2 Starting and Monitoring ACSLS

Once ACSLS has been installed and configured with the attached library, the application can be enabled with the command, acsss enable. The acsss macro manipulates the multiple services that are associated with ACSLS, bringing them up and shutting them down in the proper order, and providing a high-level view of the overall system status.

Depending on the installation, an ACSLS application is an aggregate consisting of up to seven services that are installed on the Solaris or Linux system:

  • acsdb - maintains the ACSLS library database.

  • acsls - library control software that executes library operations.

  • weblogic - web server for the ACSLS GUI.

  • surrogate - communication link between java services and acsls.

  • rmi-registry - lookup service for named java objects and methods.

  • smce - SCSI Media Changer Emulation of logical libraries.

  • stmf - target mode framework for logical libraries.

The first two services are common to all installations. The weblogic, surrogate, and rmi-registry services are present where the ACSLS GUI has been installed. The smce and stmf service is seen on Solaris systems where logical library support has been configured. All of theses services are manipulated by the ACSLS user with the single macro, acsss.

Starting ACSLS

As root, start ACSLS by running:

acsss enable

This command is the default method for bringing up ACSLS. It checks for dependencies and activates, in the proper order, the various ACSLS services and the ACSLS GUI. The services are configured to start automatically after system reboot.

Monitoring ACSLS

For a quick status report of the various ACSLS services, run the command:

acsss status

Stopping ACSLS

Stopping ACSLS is not a complete shutdown and enables the database and any GUI login sessions to remain active for maintenance operations after the acsls and smce services have been disabled. Use this procedure to shut down ACSLS and the database.

To stop the ACSLS, use the command:

acsss disable

SMF Timeout on Solaris

The Solaris SMF utility allots a set amount of time for each service to become fully enabled. For the acsls service, this time limit is calculated on the basis of the library configuration: the number of LSMs, the number of drives, and the number of CAPs. A large library configuration takes longer for ACSLS to recover than a smaller configuration, so a longer SMF timeout period is allotted to a larger configuration.

On rare occasions, a faulty LSM may take more time to come up than the SMF time limit allows. When the time-out period has expired, SMF will restart the operation. This action has the potential for the start sequence to go into an endless loop, preventing ACSLS from ever recovering during difficult startup conditions.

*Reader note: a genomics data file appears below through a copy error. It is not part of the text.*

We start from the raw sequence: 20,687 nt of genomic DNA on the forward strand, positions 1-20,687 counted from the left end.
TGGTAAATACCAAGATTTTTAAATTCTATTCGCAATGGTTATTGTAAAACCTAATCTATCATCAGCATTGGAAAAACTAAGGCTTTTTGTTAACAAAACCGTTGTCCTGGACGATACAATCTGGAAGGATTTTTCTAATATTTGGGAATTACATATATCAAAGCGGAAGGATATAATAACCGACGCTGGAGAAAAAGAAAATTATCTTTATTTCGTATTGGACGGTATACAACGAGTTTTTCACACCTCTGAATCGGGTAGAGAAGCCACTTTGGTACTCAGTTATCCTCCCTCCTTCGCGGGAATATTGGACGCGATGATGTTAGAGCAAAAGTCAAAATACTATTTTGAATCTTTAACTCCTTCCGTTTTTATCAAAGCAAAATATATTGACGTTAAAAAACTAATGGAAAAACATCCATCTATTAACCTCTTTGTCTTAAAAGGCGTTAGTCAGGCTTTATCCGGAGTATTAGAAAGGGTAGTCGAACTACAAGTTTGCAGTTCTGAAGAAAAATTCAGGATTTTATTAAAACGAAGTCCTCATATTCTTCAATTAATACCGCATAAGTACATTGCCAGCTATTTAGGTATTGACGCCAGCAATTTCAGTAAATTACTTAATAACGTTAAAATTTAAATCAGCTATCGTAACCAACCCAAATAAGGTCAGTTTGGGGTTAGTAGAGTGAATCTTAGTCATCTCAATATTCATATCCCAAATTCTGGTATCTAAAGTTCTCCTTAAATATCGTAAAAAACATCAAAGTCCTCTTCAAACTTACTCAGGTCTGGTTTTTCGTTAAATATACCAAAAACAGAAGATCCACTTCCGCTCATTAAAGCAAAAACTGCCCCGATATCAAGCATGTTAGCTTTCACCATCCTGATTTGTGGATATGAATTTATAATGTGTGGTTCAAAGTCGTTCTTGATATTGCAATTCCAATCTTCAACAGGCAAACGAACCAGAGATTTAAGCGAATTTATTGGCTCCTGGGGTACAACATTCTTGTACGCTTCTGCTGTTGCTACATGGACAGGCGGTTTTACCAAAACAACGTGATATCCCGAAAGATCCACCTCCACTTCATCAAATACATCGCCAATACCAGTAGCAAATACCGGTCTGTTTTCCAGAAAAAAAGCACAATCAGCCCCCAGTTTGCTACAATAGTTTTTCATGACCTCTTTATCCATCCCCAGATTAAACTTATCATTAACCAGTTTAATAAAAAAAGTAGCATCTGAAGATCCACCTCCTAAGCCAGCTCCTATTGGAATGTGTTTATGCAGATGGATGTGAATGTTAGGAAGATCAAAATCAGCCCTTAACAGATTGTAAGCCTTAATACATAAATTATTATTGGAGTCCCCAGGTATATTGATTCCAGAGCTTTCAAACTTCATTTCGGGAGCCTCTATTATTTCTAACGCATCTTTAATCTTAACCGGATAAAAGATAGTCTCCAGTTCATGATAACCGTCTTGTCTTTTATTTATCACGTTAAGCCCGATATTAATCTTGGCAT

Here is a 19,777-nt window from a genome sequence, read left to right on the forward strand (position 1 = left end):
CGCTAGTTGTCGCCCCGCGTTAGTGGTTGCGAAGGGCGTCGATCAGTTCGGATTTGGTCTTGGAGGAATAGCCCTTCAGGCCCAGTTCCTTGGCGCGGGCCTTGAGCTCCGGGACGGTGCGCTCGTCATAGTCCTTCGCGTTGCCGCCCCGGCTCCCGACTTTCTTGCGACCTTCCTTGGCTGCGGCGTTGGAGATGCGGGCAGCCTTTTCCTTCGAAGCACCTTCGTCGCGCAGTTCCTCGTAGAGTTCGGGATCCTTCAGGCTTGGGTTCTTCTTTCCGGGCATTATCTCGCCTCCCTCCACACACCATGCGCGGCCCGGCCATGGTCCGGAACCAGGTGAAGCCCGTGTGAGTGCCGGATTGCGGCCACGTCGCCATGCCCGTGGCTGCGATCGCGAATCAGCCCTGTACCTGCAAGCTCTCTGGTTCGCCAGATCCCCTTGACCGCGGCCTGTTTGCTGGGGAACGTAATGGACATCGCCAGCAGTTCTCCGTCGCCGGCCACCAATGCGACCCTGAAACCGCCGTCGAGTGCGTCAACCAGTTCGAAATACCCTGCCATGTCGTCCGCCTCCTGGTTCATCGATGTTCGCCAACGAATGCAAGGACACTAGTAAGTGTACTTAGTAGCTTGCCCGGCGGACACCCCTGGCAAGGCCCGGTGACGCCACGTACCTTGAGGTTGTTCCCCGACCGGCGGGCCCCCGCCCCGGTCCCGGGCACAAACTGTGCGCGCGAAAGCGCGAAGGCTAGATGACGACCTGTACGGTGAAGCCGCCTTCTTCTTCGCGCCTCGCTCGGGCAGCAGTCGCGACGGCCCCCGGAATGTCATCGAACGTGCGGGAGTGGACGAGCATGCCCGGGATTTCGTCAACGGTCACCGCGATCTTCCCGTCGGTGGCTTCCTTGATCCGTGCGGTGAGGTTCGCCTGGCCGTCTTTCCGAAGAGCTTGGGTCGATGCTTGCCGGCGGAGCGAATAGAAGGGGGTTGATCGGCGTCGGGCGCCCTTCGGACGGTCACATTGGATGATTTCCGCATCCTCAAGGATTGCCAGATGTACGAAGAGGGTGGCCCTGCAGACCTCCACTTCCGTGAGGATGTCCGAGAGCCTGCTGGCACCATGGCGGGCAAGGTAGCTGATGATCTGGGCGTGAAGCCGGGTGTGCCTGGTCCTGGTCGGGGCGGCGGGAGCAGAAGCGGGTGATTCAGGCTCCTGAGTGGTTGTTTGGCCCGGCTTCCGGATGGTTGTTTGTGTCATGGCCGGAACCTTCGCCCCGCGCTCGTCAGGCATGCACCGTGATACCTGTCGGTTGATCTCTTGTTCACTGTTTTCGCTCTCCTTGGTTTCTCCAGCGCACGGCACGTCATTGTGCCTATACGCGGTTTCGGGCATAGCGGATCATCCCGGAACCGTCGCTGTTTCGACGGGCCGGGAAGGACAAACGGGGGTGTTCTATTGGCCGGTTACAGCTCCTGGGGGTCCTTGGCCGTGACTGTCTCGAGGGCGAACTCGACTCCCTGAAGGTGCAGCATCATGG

A special file, acsls_startup_policy, is intended for use in such situations. This file, located in the $ACS_HOME/data/external directory, when configured adds extra time for startup recovery, or to exempt any specific ACS from being recovered during the SMF startup sequence. Detailed configuration instructions are contained in the header remarks of acsls_startup_policy. By adjusting the start-up parameters in this file, you can avoid ACSLS startup problems introduced by an abnormal library startup condition.

For more information, refer to "Diagnosing ACSLS Startup Problems".

ACSLS Startup Policy

This file alters the normal startup parameters that apply when starting ACSLS. Changing the default startup values is not recommended without careful analysis and consultation with Oracle ACSLS Software Support.

Additional Startup Time

This parameter applies to the SMF startup timeout for the acsls service on Solaris. The acsls startup timeout is calculated automatically by the current library configuration. A longer timeout is given to libraries that have more LSMs, more drives and more CAPs. This timeout will adjust automatically as the library configuration changes. you can view the calculated value by asserting the command:

acsss timeout

If the automatic calculated timeout is not sufficient, the SMF facility may intervene to restart the acsls service before sufficient time had elapsed to allow the previous startup sequence to finish.

Granting more time to the startup sequence can prevent such SMF intervention, but not without compromises. Adding too much time can mask troublesome aspects of the configuration that may require attention. Extending the normal timeout period delays SMFs' ability to alert an operator of any serious or irrecoverable startup problems.

To grant additional minutes for the acsls start sequence to complete, place integer value after the '=' in the following line:

additional_startup_time=0 # Minutes

Desired (offline) Startup State for an ACS

When ACSLS comes up, it will bring all of the library resources to the last established desired state. If the desired state is online, the process of bringing the ACS online involves a recovery period in which the physical library resources of the given ACS are checked and verified against the database image of the configuration. This process transpires within a span from less than a minute to several minutes, depending on the size of the library configuration and on the existence of any unusual circumstances.

You can bypass this recovery time for any ACS by placing the desired state of that ACS and its associated ports offline. While such action speeds the online status of the acsls SMF service, subsequent manual action is necessary to vary the actual ACS and its port(s) online.

To set the desired startup state of an ACS and its ports to offline, remove the comment character (#) from the beginning of the appropriate line in the acsls_startup_policy file in the $ACS_HOME/data/external/ directory.

For example, change:

# ACS0_desired_startup_state_is_offline